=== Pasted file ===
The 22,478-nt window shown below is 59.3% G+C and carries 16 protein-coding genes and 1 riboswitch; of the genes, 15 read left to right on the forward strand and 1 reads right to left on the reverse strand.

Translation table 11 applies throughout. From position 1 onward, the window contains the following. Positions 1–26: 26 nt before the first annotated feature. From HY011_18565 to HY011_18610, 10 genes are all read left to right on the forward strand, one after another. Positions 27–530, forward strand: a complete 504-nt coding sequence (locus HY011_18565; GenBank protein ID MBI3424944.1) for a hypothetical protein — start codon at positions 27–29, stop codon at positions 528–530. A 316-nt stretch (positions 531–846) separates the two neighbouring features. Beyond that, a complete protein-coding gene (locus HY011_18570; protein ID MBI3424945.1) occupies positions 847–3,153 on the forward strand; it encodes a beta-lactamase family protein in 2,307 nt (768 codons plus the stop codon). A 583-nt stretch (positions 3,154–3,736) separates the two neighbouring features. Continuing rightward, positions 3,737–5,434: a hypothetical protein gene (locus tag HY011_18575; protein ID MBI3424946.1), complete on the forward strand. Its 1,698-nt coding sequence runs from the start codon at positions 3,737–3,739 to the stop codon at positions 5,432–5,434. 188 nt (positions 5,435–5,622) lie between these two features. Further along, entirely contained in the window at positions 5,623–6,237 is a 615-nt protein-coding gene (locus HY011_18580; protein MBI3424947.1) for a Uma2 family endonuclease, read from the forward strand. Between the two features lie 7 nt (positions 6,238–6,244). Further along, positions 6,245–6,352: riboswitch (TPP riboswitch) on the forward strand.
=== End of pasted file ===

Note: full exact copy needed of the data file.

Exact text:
The 22,478-nt window shown below is 59.3% G+C and carries 16 protein-coding genes and 1 riboswitch; of the genes, 15 read left to right on the forward strand and 1 reads right to left on the reverse strand.

Translation table 11 applies throughout. From position 1 onward, the window contains the following. Positions 1–26: 26 nt before the first annotated feature. From HY011_18565 to HY011_18610, 10 genes are all read left to right on the forward strand, one after another. Positions 27–530, forward strand: a complete 504-nt coding sequence (locus HY011_18565; GenBank protein ID MBI3424944.1) for a hypothetical protein — start codon at positions 27–29, stop codon at positions 528–530. A 316-nt stretch (positions 531–846) separates the two neighbouring features. Beyond that, a complete protein-coding gene (locus HY011_18570; protein ID MBI3424945.1) occupies positions 847–3,153 on the forward strand; it encodes a beta-lactamase family protein in 2,307 nt (768 codons plus the stop codon). A 583-nt stretch (positions 3,154–3,736) separates the two neighbouring features. Continuing rightward, positions 3,737–5,434: a hypothetical protein gene (locus tag HY011_18575; protein ID MBI3424946.1), complete on the forward strand. Its 1,698-nt coding sequence runs from the start codon at positions 3,737–3,739 to the stop codon at positions 5,432–5,434. 188 nt (positions 5,435–5,622) lie between these two features. Further along, entirely contained in the window at positions 5,623–6,237 is a 615-nt protein-coding gene (locus HY011_18580; protein MBI3424947.1) for a Uma2 family endonuclease, read from the forward strand. Between the two features lie 7 nt (positions 6,238–6,244). Further along, positions 6,245–6,352: riboswitch (TPP riboswitch) on the forward strand.